Issue #12


In his two-part (part 1, part 2) series Deedo is writing about his experience and getting started with Elm, Parcel, and Tailwind CSS. This is a great intro for beginners, and also if you've never heard of Parcel or Tailwind.

Parcel is being actively developed and has a growing community which makes it a good alternative to Webpack. A while ago one of the projects I was working on used Brunch, but sadly authors discontinued it and we ended up spending lots of time fixing small issues and writing our own plugins for extra functionality. Due to the lack of resources we ended moving to Webpack. Parcel was under consideration, but I was worried that it might also become abandoned. Boy I was wrong. And I'm happy for that.

Ryan Frazier is continuing his writeups about building a calculator in Elm. He explains how to use stack for doing calculations that are slightly more complex than addition of two numbers. This technique is surprisingly simple and I also learned it while creating a toy math language.  Link


Kolja <razzeee> Lampe has released a new version of the Elm language server  and a corresponding VSCode client. If you're like me and  don't know what a language server is, here's a quick explanation.

A language server is a program that implements the language server protocol. There are lots of different code editors and IDEs: Vim, Emacs, VSCode, Sublime, Intelli J, and others. In order for them to support Elm, developers need to create plugins. Since each editor is like an OS, there are different APIs to implement, different language one can use to write the plugin. And for every editor one needs to re-implement most of the code again and again. Plugins become fat and harder to maintain. Language server protocol solves this by splitting the core out to a single implementation, the server, and a lightweight frontend plugin for each editor.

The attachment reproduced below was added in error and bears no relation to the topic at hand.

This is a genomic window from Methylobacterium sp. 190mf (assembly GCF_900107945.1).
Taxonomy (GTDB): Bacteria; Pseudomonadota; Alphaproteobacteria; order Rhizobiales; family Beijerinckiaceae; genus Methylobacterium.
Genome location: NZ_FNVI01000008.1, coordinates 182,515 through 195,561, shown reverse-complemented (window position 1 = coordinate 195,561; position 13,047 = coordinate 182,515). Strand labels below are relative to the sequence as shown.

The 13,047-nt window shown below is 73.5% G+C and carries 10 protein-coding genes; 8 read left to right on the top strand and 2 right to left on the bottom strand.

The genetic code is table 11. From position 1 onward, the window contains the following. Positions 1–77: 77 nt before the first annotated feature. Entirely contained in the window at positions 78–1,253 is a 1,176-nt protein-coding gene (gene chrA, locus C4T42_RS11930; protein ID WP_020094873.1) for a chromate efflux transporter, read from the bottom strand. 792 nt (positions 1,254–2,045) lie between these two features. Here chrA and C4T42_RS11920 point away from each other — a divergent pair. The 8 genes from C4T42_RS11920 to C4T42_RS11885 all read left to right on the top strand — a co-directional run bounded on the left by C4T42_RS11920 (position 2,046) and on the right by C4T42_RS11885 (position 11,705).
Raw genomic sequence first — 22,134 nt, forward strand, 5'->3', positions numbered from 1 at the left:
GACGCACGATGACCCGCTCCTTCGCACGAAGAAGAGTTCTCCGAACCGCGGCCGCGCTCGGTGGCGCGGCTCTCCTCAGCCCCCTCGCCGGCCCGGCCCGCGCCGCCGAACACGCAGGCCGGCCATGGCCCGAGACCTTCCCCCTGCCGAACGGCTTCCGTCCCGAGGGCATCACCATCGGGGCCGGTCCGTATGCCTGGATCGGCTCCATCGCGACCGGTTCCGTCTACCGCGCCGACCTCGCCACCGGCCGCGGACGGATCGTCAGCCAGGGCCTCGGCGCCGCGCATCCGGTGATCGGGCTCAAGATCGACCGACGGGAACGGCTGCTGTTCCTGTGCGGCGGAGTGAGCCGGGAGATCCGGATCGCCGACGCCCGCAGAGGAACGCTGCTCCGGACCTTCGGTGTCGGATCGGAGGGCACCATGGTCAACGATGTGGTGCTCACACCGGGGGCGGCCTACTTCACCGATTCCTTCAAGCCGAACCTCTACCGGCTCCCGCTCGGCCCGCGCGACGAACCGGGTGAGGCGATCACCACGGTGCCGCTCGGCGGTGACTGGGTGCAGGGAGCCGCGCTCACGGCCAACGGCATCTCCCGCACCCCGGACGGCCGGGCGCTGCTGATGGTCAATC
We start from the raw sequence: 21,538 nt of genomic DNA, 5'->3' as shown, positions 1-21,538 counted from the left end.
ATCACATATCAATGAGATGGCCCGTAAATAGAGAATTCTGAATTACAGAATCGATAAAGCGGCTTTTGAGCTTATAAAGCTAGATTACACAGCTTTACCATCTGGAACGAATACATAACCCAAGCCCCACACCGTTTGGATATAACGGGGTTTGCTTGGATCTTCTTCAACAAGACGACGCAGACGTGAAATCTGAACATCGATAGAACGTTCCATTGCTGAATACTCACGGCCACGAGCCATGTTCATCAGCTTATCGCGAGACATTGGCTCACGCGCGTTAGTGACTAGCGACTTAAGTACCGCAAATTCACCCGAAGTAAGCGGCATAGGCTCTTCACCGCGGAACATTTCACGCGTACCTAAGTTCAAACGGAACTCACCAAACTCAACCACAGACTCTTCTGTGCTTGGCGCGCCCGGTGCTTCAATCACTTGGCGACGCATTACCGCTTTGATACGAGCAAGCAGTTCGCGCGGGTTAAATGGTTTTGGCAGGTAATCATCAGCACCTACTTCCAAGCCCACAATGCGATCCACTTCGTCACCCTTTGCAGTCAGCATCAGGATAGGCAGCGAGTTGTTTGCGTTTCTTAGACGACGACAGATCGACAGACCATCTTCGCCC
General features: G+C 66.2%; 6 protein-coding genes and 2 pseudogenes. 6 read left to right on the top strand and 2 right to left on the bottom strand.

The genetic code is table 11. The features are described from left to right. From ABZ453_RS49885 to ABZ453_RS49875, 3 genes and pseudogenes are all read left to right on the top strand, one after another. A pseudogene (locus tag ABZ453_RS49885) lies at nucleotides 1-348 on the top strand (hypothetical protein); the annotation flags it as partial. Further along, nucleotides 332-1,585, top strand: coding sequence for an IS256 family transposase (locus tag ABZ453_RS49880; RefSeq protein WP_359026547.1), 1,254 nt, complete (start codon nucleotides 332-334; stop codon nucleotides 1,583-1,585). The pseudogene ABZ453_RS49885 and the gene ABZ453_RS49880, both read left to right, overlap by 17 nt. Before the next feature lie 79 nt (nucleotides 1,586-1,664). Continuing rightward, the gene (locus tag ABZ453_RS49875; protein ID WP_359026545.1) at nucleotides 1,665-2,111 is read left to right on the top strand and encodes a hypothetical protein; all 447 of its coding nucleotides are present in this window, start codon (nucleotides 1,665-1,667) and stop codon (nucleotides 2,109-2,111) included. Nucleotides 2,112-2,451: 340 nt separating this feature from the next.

About 10 years ago when I was studying in the university we had lots of science classes: math, physics, electrical engineer, algebra, and many more. I miss those days and sometimes want to start writing a Math library for Elm just to re-learn those concepts again. A while ago I stumbled upon electric field simulator written entirely in Elm which brought those good old memories from science projects in school and university.


While all of the Elm conferences have been delayed indefinitely or completely cancelled, podcasts do still come out. Elm Town is a regular one.

I also like the Futurice Tech Weekly podcast. Here's an episode explaining how Elm brought better coding patterns to React and Redux programming. You can also check the Futurice YouTube channel for some more interesting content.


This week Dillon Kearns met with Ryan Haskell-Glatz, author of Elm-SPA. Few months ago I started a hobby project, a webapp for my local ice swimming club to check in and mark the time spent in ice-cold water. My go to resources were Elm Programming and the official Elm Guide. It was a really slow process and when I found out about Elm-SPA I ditched the old code and re-wrote all of the frontend in a matter of few hours. It takes care of the routing, global state, transitions between pages, and much more.

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